There are plenty of opportunities to get the message out. Write letters to the newspaper and phone talkback radio.
SEN on facebook
Since it is an election year (and fast approaching) has anyone considered writing to MPs and explicitly asking them where they stand on the teaching of RI in schools - with a couple of paragraphs of pertinent facts about the law etc, but nothing too aggressive. Political parties are often more open to dialogue when an election is looming and writing on behalf of a group of 'potential voters' [regardless of our individual political persuasions] often gets a response. And even if you don't it might get read and little by little the issue is raised in people's consciousness. I'm not sure this is something I have capacity to work on alone at the moment, sorry but I'd be happy to do what I can to help. ...
The Court of Appeal affirmed today, in Attorney-General v Taylor, that the High Court does have the authority to issue a declaration that a statute is inconsistent with the New Zealand Bill of Rights Act — as such, it is a major constitutional law decision.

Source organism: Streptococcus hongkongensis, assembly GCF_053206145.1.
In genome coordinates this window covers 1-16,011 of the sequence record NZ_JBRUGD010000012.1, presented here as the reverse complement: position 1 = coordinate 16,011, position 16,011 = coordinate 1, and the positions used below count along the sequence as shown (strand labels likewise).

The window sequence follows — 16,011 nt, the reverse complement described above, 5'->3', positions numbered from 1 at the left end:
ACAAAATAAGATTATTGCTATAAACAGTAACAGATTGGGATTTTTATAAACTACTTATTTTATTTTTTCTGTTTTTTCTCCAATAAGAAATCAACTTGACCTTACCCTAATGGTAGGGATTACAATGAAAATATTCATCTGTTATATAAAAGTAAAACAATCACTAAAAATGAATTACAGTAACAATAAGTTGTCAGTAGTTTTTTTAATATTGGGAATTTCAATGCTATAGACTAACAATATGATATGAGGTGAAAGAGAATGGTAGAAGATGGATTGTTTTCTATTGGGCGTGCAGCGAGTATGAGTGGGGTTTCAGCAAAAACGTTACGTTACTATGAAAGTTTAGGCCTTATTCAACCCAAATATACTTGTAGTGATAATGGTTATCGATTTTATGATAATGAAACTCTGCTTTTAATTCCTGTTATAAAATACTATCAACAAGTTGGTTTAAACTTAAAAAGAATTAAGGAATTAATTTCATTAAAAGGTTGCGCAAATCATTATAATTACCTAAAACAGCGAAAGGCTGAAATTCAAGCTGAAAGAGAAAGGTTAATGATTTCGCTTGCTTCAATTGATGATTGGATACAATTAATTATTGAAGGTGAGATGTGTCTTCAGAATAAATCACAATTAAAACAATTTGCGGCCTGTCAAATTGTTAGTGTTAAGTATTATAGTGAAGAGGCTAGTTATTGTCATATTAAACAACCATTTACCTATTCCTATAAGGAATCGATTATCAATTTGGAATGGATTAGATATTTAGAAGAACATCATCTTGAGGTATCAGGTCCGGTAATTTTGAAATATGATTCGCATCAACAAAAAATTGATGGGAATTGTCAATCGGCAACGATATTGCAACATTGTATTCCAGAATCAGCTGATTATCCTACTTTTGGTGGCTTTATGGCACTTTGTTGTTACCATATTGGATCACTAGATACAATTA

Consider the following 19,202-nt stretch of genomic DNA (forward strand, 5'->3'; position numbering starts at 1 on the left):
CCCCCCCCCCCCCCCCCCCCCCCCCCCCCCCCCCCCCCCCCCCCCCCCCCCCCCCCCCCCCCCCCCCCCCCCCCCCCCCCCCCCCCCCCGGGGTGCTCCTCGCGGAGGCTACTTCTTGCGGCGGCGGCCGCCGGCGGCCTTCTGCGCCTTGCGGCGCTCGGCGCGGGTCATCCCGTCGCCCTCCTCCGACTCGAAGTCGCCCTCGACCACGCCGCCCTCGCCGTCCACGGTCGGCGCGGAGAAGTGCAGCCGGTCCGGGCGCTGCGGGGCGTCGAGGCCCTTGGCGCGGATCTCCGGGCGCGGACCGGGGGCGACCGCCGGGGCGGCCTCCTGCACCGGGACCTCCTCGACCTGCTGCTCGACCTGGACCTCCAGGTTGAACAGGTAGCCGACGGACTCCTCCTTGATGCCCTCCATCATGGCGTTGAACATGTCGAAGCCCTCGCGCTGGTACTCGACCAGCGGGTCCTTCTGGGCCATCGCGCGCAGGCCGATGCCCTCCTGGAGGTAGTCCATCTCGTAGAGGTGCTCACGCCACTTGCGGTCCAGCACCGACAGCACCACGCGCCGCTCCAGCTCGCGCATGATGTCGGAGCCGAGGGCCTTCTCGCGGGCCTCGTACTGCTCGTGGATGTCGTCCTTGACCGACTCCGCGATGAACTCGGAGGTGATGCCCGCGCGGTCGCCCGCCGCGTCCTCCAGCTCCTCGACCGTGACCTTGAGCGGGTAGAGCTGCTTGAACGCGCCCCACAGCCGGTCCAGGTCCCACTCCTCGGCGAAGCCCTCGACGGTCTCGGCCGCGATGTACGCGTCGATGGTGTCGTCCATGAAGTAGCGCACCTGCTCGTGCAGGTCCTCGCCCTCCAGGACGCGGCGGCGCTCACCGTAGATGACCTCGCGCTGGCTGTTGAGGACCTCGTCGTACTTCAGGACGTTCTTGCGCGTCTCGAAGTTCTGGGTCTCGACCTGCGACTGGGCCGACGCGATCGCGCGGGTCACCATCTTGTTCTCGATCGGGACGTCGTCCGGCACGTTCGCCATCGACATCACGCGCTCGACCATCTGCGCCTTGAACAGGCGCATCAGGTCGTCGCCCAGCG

Listen to this Australian politician's long-winded answer (that doesn't actually answer the question) about religious instruction. He includes lots of warm fuzzy words though: choice, freedom of religion, diversity... sigh. ...
Did we hit a raw nerve?
Yesterday the Minister for Education got a little hot under the collar when I asked if he thought it was reasonable that students in secular public schools are automatically enrolled in scripture classes without their parents' explicit consent.
His answer? It's been happening since 1848 - so why stop now! (Props to Tamara Smith, MP for pointing out that women weren't able to vote back then...). Full transcript here: http://www.jennyleong.org/question_to_the_minister_on_school_scripture